Day 2: Birds-eye view of the Western Andes/experience 9 cloudforest waterfalls.The second day often begins with a fine horseback ride or walk, enjoying a series of wonderful views and landscapes. Our route takes us across streams of clear water, and through tranquil woodland. Bird lovers are likely to spot the toucan barbet, as well as tanagers, flycatchers, treecreepers, toucans, parrots, colourful woodpeckers (3 species) and hummingbirds.
We're fortunate to have been able to buy and conserve a 36 hectare (about 80 acre) area of pasture and rare upper montane woodland in 2013. Much of the pasture has now been re-forested with 4000 young trees. The woodland area runs uphill towards the vast Cotacachi Cayapas nature reserve (around 650,000 acres), and contains a series of attractive waterfalls (more than 9) in a secluded location. These are great for bathing (though cold!), and the luxuriant vegetation, which actually changes from cloudforest to the rarer upper montane forest in the course of the walk, is pretty impressive.
Lots of people prefer not to do the whole walk, which includes a fairly demanding ascent to the lip of the large nature reserve, with spectacular views onto the pristine jungle wilderness below. This is fine, as there are paths returning to the guesthouse along the way. Evidence of the activity of andean spectacled bears and of pumas is common, and for plant enthusiasts, there are dozens of different species of orchids, and many other flowering plants. We think that the rare Baudo guan lives in this unusual (and endangered) type of forest, though this has yet to be confirmed by a skilled ornithologist.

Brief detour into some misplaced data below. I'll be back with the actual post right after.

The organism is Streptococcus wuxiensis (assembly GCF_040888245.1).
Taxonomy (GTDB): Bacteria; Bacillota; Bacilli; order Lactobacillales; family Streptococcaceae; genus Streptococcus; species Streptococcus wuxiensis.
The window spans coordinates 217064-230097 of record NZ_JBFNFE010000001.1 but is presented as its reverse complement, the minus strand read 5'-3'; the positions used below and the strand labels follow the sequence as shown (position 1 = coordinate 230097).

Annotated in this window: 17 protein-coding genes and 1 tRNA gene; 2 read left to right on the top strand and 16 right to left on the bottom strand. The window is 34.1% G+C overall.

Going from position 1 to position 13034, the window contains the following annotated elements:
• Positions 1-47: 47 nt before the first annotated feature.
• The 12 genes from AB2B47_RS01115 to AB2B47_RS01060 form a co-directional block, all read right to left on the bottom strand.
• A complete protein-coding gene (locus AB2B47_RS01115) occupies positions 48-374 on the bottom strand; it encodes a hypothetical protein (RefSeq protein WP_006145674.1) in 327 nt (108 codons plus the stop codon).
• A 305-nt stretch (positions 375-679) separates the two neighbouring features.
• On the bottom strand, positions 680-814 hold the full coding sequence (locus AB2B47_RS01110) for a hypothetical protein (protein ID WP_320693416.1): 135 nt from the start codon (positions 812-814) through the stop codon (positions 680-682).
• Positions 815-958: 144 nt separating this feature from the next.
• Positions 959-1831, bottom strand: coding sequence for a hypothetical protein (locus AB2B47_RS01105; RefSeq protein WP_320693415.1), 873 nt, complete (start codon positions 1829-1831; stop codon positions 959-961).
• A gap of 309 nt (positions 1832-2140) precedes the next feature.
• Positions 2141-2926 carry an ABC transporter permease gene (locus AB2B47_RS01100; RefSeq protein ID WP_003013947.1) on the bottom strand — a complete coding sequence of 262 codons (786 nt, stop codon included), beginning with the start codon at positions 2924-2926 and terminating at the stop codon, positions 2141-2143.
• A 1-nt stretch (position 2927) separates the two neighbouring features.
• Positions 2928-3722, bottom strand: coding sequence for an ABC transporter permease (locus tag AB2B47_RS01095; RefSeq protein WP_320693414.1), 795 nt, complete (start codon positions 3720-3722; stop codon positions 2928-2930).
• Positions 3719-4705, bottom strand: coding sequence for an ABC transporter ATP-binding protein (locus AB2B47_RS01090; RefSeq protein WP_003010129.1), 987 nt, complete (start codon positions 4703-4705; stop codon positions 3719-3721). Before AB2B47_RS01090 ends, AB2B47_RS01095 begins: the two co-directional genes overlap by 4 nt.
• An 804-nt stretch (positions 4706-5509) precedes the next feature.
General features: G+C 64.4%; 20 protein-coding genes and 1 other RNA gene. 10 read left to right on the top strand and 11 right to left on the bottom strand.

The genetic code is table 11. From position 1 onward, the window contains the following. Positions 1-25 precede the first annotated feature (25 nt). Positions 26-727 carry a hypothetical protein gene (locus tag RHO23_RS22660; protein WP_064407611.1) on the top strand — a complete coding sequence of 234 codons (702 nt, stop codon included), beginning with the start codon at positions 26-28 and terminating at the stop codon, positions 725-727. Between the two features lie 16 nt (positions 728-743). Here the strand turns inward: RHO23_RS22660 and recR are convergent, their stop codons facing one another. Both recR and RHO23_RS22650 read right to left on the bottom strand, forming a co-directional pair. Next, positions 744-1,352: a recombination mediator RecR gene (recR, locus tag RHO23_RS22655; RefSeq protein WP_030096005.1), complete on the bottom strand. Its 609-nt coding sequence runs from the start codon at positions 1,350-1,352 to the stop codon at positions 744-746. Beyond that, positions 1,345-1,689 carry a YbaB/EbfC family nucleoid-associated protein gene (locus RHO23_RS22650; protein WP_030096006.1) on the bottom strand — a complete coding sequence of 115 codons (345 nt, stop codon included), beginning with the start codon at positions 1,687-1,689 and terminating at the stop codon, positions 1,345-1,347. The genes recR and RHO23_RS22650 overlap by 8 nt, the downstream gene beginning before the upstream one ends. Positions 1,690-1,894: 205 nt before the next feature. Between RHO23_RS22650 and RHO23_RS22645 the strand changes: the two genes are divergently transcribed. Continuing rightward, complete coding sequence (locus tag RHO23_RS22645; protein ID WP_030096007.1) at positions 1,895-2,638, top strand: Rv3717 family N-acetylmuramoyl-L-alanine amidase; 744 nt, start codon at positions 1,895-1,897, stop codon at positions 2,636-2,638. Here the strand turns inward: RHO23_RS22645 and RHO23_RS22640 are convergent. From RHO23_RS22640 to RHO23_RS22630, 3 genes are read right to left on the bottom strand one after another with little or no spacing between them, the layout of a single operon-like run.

We usually take a picnic lunch into the reserve for this remarkable and unusual excursion.
Duration: First waterfall only: about 3 hours, circular walk.
To fifth waterfall: about 4 hours
To Twelfth waterfall, and then to the Reserve viewpoint: about 7 hours
Difficutly rating: To the first waterfall - moderate - there are some slippery stones, and fairly steep steps up.
To the fifth waterfall - also moderate, and a bit more taxing on stamina.
To the Reserve viewpoint - intermediate - quite a tiring day physically.
clothing/equipment - rubber boots (provided), light rain jacket, hat, camera. Snacks or packed lunch provided, depending on walk chosen.
Cost: For those staying at Finca San Antonio: $20 per group (to pay the guide), plus $5 per group as a contribution to maintaining the paths. To the first waterfall only: $10 per group.
For Day trips, not staying at the Finca: $25 per person, including lunch.